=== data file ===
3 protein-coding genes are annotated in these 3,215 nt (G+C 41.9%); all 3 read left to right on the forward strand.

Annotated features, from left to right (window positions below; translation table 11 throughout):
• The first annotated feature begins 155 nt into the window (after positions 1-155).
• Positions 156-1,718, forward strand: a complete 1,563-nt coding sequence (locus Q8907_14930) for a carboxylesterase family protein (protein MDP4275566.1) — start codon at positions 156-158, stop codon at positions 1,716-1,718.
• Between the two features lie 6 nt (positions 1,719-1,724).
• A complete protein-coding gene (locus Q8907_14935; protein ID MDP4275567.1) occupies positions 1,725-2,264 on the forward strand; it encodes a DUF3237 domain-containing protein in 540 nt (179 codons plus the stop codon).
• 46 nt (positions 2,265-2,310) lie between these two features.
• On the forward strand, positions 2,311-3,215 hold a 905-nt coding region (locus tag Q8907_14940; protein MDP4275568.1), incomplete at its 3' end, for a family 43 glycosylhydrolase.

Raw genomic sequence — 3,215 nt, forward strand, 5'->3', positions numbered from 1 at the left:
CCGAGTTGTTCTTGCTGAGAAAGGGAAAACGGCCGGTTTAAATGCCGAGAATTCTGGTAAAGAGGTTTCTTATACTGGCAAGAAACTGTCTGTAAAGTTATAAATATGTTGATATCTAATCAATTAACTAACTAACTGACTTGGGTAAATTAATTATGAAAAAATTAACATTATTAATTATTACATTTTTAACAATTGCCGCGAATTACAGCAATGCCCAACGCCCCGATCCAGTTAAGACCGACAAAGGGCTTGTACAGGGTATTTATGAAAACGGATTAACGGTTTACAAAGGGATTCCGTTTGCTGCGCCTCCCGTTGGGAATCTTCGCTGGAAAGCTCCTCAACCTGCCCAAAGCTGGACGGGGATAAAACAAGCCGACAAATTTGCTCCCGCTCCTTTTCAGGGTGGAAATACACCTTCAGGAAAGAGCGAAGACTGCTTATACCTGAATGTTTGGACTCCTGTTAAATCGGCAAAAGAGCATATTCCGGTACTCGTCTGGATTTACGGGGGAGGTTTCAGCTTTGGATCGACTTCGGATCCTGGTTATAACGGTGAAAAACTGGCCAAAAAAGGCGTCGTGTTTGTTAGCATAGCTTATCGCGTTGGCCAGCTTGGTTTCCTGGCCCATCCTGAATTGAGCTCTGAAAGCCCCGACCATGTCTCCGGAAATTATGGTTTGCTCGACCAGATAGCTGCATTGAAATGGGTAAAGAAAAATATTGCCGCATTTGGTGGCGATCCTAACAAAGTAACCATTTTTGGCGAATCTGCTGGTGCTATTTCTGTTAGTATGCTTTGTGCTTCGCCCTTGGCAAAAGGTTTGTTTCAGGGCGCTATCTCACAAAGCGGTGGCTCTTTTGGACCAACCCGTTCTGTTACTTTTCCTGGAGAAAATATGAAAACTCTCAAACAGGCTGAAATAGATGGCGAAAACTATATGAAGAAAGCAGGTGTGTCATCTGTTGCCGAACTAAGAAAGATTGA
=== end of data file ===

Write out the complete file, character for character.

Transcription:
3 protein-coding genes are annotated in these 3,215 nt (G+C 41.9%); all 3 read left to right on the forward strand.

Annotated features, from left to right (window positions below; translation table 11 throughout):
• The first annotated feature begins 155 nt into the window (after positions 1-155).
• Positions 156-1,718, forward strand: a complete 1,563-nt coding sequence (locus Q8907_14930) for a carboxylesterase family protein (protein MDP4275566.1) — start codon at positions 156-158, stop codon at positions 1,716-1,718.
• Between the two features lie 6 nt (positions 1,719-1,724).
• A complete protein-coding gene (locus Q8907_14935; protein ID MDP4275567.1) occupies positions 1,725-2,264 on the forward strand; it encodes a DUF3237 domain-containing protein in 540 nt (179 codons plus the stop codon).
• 46 nt (positions 2,265-2,310) lie between these two features.
• On the forward strand, positions 2,311-3,215 hold a 905-nt coding region (locus tag Q8907_14940; protein MDP4275568.1), incomplete at its 3' end, for a family 43 glycosylhydrolase.

Raw genomic sequence — 3,215 nt, forward strand, 5'->3', positions numbered from 1 at the left:
CCGAGTTGTTCTTGCTGAGAAAGGGAAAACGGCCGGTTTAAATGCCGAGAATTCTGGTAAAGAGGTTTCTTATACTGGCAAGAAACTGTCTGTAAAGTTATAAATATGTTGATATCTAATCAATTAACTAACTAACTGACTTGGGTAAATTAATTATGAAAAAATTAACATTATTAATTATTACATTTTTAACAATTGCCGCGAATTACAGCAATGCCCAACGCCCCGATCCAGTTAAGACCGACAAAGGGCTTGTACAGGGTATTTATGAAAACGGATTAACGGTTTACAAAGGGATTCCGTTTGCTGCGCCTCCCGTTGGGAATCTTCGCTGGAAAGCTCCTCAACCTGCCCAAAGCTGGACGGGGATAAAACAAGCCGACAAATTTGCTCCCGCTCCTTTTCAGGGTGGAAATACACCTTCAGGAAAGAGCGAAGACTGCTTATACCTGAATGTTTGGACTCCTGTTAAATCGGCAAAAGAGCATATTCCGGTACTCGTCTGGATTTACGGGGGAGGTTTCAGCTTTGGATCGACTTCGGATCCTGGTTATAACGGTGAAAAACTGGCCAAAAAAGGCGTCGTGTTTGTTAGCATAGCTTATCGCGTTGGCCAGCTTGGTTTCCTGGCCCATCCTGAATTGAGCTCTGAAAGCCCCGACCATGTCTCCGGAAATTATGGTTTGCTCGACCAGATAGCTGCATTGAAATGGGTAAAGAAAAATATTGCCGCATTTGGTGGCGATCCTAACAAAGTAACCATTTTTGGCGAATCTGCTGGTGCTATTTCTGTTAGTATGCTTTGTGCTTCGCCCTTGGCAAAAGGTTTGTTTCAGGGCGCTATCTCACAAAGCGGTGGCTCTTTTGGACCAACCCGTTCTGTTACTTTTCCTGGAGAAAATATGAAAACTCTCAAACAGGCTGAAATAGATGGCGAAAACTATATGAAGAAAGCAGGTGTGTCATCTGTTGCCGAACTAAGAAAGATTGA